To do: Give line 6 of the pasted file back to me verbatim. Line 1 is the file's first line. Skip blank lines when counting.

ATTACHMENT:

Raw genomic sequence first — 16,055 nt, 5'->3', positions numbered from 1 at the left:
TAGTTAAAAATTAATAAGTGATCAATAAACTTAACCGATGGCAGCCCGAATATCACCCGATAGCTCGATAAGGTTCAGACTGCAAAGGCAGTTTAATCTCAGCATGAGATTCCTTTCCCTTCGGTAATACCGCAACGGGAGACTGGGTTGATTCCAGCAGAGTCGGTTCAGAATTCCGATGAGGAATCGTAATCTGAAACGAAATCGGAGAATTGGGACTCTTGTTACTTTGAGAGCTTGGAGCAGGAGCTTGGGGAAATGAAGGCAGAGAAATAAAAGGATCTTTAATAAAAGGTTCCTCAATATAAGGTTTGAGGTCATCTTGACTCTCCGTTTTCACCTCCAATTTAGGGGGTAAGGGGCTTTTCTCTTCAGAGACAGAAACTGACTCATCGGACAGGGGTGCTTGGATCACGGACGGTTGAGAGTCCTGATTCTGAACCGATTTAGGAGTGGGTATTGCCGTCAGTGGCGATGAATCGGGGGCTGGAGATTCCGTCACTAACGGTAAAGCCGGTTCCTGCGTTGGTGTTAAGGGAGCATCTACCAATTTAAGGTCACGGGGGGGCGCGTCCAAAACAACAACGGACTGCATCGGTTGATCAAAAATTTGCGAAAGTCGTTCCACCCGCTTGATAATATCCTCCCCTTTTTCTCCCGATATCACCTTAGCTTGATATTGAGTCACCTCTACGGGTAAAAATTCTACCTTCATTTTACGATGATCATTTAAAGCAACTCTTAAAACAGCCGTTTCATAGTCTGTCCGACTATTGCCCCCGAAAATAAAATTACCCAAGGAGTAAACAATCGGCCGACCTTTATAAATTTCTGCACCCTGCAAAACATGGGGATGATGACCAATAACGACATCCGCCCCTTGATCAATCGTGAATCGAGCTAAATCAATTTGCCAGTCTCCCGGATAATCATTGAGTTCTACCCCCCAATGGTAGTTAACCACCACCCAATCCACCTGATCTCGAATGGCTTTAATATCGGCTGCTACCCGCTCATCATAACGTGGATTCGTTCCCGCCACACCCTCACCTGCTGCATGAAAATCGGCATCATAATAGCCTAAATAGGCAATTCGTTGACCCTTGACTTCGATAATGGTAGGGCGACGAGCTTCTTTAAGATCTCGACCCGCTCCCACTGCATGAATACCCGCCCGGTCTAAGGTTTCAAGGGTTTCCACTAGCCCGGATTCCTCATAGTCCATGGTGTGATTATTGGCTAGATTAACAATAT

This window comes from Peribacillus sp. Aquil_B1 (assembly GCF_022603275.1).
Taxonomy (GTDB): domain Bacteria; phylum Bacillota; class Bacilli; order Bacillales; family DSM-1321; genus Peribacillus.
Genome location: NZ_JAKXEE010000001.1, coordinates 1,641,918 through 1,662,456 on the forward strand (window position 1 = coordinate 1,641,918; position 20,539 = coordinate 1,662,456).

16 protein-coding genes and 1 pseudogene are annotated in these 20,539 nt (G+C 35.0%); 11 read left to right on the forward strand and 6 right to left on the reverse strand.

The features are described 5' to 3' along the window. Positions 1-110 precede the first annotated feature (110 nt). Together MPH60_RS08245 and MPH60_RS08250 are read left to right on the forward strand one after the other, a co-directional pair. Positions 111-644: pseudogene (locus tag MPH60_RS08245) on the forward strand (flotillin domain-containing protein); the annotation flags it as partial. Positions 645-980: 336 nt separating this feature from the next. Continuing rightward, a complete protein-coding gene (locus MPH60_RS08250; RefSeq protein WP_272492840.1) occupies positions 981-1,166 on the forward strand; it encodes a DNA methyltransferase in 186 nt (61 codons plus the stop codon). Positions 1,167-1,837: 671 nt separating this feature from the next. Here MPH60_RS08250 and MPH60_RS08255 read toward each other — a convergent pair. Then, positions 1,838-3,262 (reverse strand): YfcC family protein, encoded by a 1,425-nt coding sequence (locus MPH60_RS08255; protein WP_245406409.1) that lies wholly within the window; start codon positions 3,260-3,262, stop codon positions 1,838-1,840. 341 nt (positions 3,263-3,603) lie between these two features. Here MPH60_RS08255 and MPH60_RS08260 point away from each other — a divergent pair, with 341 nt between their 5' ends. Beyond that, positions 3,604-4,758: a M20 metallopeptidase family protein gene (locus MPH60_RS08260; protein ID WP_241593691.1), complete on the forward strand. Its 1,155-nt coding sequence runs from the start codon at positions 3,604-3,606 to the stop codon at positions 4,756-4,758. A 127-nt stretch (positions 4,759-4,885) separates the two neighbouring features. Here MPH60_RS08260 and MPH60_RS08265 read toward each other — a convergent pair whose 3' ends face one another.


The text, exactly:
16 protein-coding genes and 1 pseudogene are annotated in these 20,539 nt (G+C 35.0%); 11 read left to right on the forward strand and 6 right to left on the reverse strand.